The racial makeup of Beverly changed only after hard work, court fights and the bravery of those who persevered in the face of stiff opposition. A report last year by WBEZ’s Curious City program detailed this change. Beverly was 99% white in 1970. Members of the Beverly Area Planning Association pushed (and sued) realtors to avoid racially-motivated steering while also speaking to parishes and neighbors about the importance and benefits of an integrated community. A few brave black families began to move here. In the next ten years, the black population in Beverly would grow to 14%.
All of this gives our neighborhood a unique history. But what about our future? Or our present?
Our community’s current racial makeup may lead some of us to think that our efforts at integration can be checked off the list. Yet over the past couple years, it’s distressed me that our neighborhood has too often made local and even national headlines for incidents of racism. Just like in the 1970s, it is not a problem that will go away on its own without the help of people who live here. It will require bravery, honesty and a commitment from those with power.
Of course, our neighborhood is not alone in this struggle. As this country becomes more diverse, it is re-examining its own racial past and asking what work still needs to be done. While we’ve come far as a nation, we have a ways to go before we remove all the structural, economic and cultural barriers that prevent us from living up to the ideals of liberty and justice for all.
We can do this here. And we can do this now.
As with most things, stepping outside of our own experiences is the first step. Our community is tight-knit, which is wonderful. But sometimes it prevents us from seeing beyond what’s happening on our block, in our parish or within our immediate neighborhood. Rather than allow suspicions to form around those whom are unfamiliar, let’s agree to try and get to know each other better instead.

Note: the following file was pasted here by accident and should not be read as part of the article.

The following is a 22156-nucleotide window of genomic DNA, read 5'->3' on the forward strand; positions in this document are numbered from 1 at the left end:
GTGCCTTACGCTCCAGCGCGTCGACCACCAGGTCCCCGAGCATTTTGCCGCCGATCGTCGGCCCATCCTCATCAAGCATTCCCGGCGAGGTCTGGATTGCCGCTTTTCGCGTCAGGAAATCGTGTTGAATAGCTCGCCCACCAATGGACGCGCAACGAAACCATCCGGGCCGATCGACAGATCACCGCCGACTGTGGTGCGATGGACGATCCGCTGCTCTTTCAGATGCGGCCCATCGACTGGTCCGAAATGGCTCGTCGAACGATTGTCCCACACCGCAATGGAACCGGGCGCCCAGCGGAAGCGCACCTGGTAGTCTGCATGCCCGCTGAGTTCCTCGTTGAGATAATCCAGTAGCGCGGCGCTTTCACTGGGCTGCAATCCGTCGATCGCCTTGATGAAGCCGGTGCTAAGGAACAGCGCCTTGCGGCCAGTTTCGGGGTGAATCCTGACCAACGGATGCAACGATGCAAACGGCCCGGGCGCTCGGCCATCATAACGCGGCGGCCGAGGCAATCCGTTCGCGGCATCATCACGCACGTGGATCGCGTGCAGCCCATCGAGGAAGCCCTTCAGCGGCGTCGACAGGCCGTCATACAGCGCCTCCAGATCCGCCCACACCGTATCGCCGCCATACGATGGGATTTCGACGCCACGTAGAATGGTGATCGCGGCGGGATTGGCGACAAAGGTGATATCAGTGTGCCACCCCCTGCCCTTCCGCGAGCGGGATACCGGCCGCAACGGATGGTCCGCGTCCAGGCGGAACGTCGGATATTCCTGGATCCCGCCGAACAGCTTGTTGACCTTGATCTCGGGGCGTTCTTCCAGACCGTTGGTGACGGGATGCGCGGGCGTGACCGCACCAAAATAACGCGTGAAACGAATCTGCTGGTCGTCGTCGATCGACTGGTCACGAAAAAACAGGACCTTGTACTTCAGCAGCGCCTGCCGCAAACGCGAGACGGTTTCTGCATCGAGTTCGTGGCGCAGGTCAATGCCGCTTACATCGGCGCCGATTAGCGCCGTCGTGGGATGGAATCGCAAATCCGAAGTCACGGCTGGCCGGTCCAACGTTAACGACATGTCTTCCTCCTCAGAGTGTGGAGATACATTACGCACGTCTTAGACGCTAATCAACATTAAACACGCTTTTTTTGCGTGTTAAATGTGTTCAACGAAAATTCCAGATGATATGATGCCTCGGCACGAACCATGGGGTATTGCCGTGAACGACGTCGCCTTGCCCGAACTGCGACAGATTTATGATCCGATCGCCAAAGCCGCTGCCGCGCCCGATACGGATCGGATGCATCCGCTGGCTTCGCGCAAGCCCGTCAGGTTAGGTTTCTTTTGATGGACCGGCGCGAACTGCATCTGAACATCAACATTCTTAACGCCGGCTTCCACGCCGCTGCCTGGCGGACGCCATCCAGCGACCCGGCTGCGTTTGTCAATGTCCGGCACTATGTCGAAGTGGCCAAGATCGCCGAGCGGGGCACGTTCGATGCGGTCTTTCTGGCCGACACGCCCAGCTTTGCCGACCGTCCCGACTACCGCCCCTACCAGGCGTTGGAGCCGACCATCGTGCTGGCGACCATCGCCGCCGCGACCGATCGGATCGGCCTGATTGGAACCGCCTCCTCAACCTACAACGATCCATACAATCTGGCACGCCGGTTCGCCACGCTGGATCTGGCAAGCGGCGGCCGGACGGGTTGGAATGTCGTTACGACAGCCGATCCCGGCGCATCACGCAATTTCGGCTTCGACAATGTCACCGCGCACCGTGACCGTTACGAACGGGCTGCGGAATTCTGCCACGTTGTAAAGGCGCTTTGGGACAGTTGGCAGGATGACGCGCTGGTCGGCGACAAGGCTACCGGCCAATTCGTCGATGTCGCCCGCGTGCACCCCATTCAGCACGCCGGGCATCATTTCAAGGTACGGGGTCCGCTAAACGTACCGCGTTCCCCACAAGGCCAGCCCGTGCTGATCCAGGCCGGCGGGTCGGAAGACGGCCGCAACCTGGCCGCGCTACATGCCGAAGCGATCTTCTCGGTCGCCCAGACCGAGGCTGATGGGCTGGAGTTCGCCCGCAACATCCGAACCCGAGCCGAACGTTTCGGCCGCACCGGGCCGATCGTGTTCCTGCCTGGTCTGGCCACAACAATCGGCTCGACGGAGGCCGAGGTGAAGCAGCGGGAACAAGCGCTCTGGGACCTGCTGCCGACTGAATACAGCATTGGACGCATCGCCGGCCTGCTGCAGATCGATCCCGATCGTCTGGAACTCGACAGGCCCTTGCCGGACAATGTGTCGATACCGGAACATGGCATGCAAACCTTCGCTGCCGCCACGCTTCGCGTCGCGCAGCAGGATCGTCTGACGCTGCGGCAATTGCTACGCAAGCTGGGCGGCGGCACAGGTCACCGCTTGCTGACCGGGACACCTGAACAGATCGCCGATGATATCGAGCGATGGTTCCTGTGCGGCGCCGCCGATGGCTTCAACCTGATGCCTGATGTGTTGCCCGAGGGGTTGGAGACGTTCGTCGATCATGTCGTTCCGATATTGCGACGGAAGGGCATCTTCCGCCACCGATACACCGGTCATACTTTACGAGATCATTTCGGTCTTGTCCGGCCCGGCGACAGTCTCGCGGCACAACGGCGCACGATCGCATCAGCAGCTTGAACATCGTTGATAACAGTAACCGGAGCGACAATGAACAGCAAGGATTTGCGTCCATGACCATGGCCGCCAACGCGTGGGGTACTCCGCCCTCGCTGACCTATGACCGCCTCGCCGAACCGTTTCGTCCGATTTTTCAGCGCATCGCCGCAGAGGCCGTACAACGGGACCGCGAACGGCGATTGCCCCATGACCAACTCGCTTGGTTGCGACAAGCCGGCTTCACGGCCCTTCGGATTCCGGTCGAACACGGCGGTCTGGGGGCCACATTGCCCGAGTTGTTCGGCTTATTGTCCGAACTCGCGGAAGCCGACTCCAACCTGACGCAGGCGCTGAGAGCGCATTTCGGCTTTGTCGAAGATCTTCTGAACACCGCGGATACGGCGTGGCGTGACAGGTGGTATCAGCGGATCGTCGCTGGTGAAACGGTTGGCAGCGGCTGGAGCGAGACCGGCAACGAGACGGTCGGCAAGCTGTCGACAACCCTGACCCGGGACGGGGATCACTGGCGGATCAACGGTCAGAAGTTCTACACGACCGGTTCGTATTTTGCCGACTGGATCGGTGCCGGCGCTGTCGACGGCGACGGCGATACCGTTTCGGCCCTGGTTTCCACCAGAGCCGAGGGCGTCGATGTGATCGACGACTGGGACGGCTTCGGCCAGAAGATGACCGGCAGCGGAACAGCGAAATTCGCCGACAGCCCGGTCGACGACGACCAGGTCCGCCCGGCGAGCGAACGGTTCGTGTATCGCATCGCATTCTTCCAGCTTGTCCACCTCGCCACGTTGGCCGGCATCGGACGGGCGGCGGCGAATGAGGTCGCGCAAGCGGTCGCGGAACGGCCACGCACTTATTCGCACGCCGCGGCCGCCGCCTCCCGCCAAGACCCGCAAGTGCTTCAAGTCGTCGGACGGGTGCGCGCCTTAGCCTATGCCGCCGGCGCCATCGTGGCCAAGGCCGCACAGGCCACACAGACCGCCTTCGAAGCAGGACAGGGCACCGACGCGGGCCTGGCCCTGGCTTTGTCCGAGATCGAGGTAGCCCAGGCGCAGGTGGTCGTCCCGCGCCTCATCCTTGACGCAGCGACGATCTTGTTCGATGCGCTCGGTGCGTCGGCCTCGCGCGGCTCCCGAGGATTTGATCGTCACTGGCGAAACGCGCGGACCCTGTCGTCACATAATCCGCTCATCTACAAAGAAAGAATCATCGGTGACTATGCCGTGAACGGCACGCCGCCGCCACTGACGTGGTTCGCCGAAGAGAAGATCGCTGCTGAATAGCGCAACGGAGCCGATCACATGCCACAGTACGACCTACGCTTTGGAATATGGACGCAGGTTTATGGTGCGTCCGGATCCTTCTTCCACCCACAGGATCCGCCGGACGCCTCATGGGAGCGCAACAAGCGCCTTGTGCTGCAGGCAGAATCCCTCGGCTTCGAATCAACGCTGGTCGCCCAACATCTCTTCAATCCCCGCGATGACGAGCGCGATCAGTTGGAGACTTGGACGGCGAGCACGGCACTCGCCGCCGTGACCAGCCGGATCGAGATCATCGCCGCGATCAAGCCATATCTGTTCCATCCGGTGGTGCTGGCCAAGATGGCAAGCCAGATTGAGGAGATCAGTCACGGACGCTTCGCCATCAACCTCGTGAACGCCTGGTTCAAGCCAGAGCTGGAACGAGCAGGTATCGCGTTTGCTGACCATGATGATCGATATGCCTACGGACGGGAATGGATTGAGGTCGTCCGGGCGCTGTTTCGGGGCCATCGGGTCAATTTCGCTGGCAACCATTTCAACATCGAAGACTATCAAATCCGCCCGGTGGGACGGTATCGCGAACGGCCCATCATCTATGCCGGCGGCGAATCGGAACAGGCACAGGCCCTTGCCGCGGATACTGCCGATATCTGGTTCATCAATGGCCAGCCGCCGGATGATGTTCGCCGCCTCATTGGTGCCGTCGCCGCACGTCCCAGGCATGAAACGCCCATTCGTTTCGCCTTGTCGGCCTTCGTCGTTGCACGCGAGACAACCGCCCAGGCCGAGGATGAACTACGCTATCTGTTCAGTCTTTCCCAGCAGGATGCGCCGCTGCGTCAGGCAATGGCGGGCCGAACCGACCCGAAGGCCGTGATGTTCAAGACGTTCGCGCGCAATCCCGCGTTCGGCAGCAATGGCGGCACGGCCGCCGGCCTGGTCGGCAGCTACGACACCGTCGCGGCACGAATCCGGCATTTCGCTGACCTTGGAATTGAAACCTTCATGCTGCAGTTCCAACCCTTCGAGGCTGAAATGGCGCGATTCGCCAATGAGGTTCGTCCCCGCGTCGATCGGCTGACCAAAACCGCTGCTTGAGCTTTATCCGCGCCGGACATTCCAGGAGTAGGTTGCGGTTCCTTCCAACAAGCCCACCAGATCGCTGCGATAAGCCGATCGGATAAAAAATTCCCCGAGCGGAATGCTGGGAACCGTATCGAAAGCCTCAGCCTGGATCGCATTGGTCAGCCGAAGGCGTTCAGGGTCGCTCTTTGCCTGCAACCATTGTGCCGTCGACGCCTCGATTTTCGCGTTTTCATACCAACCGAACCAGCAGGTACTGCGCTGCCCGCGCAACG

This work continues by not being silent when confronted with racism. We don’t need to be consumed by the hate and anger of others. The simple act of saying “I disagree and that doesn’t reflect my views” in response says far more than silence, which can, too often, be read as agreement.
When something happens to one group in this community, let’s agree that it affects all of us. If a racial incident occurs, we can express our concern and our willingness to help to our alderman Matt O’Shea, the police in the 22nd district, BAPA, our churches, our schools and any other organized group in this community capable of bringing people together in common cause. Moreover, groups like Unity in Diversity, Southsiders for Peace and the Southwest Chicago Diversity Collaborative all operate within this area and are interested in fighting racism and increasing diversity.
Forty years from now, will the next generation read about this neighborhood and say that we were the ones who continued the diversity work of those that came before us? We will make mistakes and it will be messy. But when it comes to pushing back on racism, it’s not enough to have good intentions; it has to be followed by good works.
It’s an ongoing effort, but it’s worth every bit of our attention.